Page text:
This year’s presidential electoral map is shaping up to be unusual in a few ways, but I’ve been fascinated what looks to me like a migration gap.
Donald Trump is underperforming the typical Republican candidate in states that are magnets for migration — places like North Carolina, Colorado, Georgia, and Texas.
He’s doing unusually well in states where net migration is low or even negative, such as Iowa, Maine, and Michigan.
Partly, this is about negative economic circumstances: States where people don’t want to move to tend to be places where the economy has not been good.
And partly it’s about demographics: Slow-growing states tend to be whiter, and the ones where Trump is doing especially well tend to have a lot of less-educated whites who have historically voted Democratic but are unusually drawn to him.
But could it also be partly because Clinton is more appealing to the sort of person who would want to move somewhere new, while Trump appeals more to people who would prefer to stay somewhere familiar?
This election, much more than most, is a referendum on openness and optimism: Are we scared of the changes happening in our country? Do we believe our best days ahead of us?
Moving is a sign that you believe your own actions can improve your personal circumstances; that America offers opportunities so long as one is willing to seize them. It also signals openness to change: If you moved across the country, you might not be so scared of “taco trucks on every corner.”
Look, for example, at the difference between Maine and New Hampshire. In 2012, Barack Obama won Maine by 15 points and New Hampshire by just 5 points. In this election, the two states look much more similar: FiveThirtyEight is currently projecting a 5-point Clinton win in Maine and a 3-point win in New Hampshire.
Why the difference? There is the demographic answer: Both states are extremely white, but New Hampshire is much more educated and wealthier, so it has more of the sort of voters with whom Clinton has made inroads. Maine has lots of working-class whites for Trump to pick up.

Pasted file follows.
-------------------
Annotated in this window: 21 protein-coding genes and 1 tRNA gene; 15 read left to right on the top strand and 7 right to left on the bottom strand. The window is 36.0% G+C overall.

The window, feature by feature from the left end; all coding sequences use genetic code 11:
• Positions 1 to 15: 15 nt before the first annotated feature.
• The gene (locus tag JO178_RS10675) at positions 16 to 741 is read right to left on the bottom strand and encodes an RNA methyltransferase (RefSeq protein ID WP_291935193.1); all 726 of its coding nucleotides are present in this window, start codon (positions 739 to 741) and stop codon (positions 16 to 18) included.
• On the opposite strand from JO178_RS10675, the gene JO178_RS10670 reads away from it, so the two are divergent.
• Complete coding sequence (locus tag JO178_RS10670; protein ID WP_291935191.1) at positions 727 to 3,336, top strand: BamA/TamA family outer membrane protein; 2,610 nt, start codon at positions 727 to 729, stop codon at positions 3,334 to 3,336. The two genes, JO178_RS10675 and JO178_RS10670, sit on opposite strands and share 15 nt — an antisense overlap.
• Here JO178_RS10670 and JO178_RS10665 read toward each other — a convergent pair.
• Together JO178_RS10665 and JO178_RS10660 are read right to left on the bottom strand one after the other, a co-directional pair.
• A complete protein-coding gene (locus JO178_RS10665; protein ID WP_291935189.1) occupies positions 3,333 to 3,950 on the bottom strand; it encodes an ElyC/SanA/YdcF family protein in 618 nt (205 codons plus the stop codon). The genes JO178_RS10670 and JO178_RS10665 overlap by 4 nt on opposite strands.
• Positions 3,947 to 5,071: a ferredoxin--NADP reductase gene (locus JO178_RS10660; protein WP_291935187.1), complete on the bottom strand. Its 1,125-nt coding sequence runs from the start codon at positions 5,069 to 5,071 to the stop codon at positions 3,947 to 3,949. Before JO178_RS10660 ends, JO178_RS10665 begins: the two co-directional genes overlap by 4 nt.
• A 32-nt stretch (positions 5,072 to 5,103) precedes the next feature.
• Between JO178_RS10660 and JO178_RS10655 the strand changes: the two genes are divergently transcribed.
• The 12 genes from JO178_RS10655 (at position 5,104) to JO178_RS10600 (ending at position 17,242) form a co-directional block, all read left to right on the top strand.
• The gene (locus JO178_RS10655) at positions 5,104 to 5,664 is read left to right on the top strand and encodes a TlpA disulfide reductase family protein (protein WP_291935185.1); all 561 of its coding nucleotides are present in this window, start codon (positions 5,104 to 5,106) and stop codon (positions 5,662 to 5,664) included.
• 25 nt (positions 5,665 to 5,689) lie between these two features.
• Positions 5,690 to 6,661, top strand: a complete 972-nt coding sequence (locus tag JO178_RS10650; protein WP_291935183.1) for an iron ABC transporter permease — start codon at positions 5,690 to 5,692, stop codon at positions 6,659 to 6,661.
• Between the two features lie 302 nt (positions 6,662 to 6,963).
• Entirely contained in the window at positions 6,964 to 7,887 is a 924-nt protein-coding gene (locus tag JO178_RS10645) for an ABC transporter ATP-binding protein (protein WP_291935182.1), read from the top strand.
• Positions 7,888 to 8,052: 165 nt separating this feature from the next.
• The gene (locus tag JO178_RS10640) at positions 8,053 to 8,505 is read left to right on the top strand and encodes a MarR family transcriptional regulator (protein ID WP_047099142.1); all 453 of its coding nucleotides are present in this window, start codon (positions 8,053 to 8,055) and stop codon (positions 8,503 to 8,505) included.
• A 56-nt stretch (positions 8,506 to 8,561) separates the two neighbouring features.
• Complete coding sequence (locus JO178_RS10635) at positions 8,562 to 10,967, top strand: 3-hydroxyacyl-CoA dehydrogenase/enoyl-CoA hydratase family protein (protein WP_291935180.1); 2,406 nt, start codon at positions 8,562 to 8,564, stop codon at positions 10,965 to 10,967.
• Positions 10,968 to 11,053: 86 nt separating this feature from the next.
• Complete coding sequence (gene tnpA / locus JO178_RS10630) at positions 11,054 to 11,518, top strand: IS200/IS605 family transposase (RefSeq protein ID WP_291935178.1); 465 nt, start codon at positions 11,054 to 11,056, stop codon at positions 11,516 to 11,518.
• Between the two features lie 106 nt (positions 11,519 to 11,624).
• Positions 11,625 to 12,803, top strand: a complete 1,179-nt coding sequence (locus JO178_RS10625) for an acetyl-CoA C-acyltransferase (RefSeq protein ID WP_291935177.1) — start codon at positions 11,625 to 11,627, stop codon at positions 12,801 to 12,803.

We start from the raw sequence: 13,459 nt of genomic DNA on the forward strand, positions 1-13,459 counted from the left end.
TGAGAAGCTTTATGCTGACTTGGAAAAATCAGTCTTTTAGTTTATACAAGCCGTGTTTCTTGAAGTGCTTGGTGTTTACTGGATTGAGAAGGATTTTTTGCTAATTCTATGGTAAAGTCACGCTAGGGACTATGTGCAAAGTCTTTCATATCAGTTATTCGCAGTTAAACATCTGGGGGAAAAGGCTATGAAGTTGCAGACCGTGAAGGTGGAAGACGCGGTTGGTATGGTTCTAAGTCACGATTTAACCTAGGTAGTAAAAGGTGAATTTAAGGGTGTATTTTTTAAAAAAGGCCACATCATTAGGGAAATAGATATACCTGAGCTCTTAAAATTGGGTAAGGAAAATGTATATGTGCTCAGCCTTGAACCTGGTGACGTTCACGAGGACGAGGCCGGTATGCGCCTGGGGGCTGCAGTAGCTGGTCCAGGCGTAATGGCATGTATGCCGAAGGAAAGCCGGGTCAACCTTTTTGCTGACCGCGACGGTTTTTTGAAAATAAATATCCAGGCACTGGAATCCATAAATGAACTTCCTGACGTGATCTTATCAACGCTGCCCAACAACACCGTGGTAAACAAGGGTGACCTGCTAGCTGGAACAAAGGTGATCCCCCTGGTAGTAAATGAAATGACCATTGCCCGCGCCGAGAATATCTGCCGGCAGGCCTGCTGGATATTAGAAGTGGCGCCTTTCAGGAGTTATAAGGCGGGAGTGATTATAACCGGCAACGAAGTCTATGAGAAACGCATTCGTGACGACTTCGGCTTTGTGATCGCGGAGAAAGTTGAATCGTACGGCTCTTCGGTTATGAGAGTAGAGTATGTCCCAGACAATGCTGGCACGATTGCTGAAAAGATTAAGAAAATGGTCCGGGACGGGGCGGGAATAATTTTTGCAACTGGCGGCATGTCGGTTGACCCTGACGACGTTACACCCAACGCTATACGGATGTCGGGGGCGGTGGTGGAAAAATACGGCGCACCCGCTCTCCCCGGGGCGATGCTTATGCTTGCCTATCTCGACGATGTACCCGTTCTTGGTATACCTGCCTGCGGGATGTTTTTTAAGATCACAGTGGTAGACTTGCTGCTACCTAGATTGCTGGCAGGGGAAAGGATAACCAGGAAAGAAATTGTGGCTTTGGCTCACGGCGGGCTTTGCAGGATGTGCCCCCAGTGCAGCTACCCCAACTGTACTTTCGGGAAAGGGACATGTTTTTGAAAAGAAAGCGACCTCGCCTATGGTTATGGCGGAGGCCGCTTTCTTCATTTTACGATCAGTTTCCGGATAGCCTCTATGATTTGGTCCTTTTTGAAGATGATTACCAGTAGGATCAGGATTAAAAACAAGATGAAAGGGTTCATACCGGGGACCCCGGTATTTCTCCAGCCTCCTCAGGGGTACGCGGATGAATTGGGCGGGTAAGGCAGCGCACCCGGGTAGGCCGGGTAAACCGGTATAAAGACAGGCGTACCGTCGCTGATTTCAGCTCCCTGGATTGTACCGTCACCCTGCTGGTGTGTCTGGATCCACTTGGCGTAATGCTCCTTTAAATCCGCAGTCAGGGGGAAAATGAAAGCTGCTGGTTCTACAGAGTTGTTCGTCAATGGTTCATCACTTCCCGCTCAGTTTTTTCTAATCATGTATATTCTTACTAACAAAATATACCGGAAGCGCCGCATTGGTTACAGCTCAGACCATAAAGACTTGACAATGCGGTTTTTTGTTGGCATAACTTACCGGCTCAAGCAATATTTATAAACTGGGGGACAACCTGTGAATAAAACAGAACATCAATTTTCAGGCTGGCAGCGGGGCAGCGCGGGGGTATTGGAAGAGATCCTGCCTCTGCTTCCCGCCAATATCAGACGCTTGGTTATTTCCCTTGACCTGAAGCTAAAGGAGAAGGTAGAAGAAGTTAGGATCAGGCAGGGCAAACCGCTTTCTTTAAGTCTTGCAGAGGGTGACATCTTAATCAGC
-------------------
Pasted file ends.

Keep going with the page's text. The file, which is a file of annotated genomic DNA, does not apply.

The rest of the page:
But there is also an answer about migration: As of 2012, 66% of Maine residents were born in Maine, while just 42% of New Hampshire’s residents had been born in New Hampshire. One is a state of movers; the other is not.
One interesting fact in Nate Cohn’s great write-up of the New York Times poll of North Carolina is the huge gap in the presidential candidates’ performance among white voters who were born in North Carolina vs. white voters who moved there.
Clinton leads by 10 points among whites with a college degree who moved to North Carolina. Trump leads by 20 among those born in the state. Among whites without a college degree, Trump leads by 42 points among voters not born in the state, and by 56 points among natives to the state.
Of course, that’s partly because a lot of the transplants come from states where white voters tend to be more Democratic than North Carolina — they move to the south and bring more liberal viewpoints with them. But it’s also consistent with a gap in openness and optimism between transplants and non-transplants.
This seems to me like another effect that should be going on our list of potential drivers of the realignment being seen in this election.
This is an editorial. The opinions and conclusions expressed above are those of the author.
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